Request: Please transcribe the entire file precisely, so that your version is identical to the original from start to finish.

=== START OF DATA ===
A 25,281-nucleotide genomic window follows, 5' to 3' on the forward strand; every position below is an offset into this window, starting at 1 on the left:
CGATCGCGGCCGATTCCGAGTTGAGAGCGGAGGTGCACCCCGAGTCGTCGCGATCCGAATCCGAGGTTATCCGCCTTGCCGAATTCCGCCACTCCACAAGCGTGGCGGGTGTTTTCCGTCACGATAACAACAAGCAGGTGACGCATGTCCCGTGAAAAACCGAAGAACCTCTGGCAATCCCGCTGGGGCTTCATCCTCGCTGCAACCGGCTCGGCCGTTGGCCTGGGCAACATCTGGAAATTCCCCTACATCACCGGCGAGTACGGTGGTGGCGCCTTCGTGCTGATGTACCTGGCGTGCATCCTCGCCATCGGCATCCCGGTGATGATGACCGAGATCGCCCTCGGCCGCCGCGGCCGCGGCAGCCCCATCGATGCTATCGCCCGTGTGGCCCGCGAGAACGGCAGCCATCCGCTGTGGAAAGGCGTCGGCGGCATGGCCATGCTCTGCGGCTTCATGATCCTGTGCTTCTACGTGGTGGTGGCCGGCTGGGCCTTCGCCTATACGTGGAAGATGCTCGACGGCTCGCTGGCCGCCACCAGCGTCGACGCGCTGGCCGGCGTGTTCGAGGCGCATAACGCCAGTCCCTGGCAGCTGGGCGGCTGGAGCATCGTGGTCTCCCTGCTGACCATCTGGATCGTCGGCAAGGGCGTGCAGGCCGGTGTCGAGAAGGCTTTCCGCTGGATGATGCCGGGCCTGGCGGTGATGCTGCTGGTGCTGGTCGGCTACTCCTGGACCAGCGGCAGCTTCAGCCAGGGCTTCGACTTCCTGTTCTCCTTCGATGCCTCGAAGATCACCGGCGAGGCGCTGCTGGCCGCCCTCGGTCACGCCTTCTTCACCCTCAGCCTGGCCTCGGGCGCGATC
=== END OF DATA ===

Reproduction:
A 25,281-nucleotide genomic window follows, 5' to 3' on the forward strand; every position below is an offset into this window, starting at 1 on the left:
CGATCGCGGCCGATTCCGAGTTGAGAGCGGAGGTGCACCCCGAGTCGTCGCGATCCGAATCCGAGGTTATCCGCCTTGCCGAATTCCGCCACTCCACAAGCGTGGCGGGTGTTTTCCGTCACGATAACAACAAGCAGGTGACGCATGTCCCGTGAAAAACCGAAGAACCTCTGGCAATCCCGCTGGGGCTTCATCCTCGCTGCAACCGGCTCGGCCGTTGGCCTGGGCAACATCTGGAAATTCCCCTACATCACCGGCGAGTACGGTGGTGGCGCCTTCGTGCTGATGTACCTGGCGTGCATCCTCGCCATCGGCATCCCGGTGATGATGACCGAGATCGCCCTCGGCCGCCGCGGCCGCGGCAGCCCCATCGATGCTATCGCCCGTGTGGCCCGCGAGAACGGCAGCCATCCGCTGTGGAAAGGCGTCGGCGGCATGGCCATGCTCTGCGGCTTCATGATCCTGTGCTTCTACGTGGTGGTGGCCGGCTGGGCCTTCGCCTATACGTGGAAGATGCTCGACGGCTCGCTGGCCGCCACCAGCGTCGACGCGCTGGCCGGCGTGTTCGAGGCGCATAACGCCAGTCCCTGGCAGCTGGGCGGCTGGAGCATCGTGGTCTCCCTGCTGACCATCTGGATCGTCGGCAAGGGCGTGCAGGCCGGTGTCGAGAAGGCTTTCCGCTGGATGATGCCGGGCCTGGCGGTGATGCTGCTGGTGCTGGTCGGCTACTCCTGGACCAGCGGCAGCTTCAGCCAGGGCTTCGACTTCCTGTTCTCCTTCGATGCCTCGAAGATCACCGGCGAGGCGCTGCTGGCCGCCCTCGGTCACGCCTTCTTCACCCTCAGCCTGGCCTCGGGCGCGATC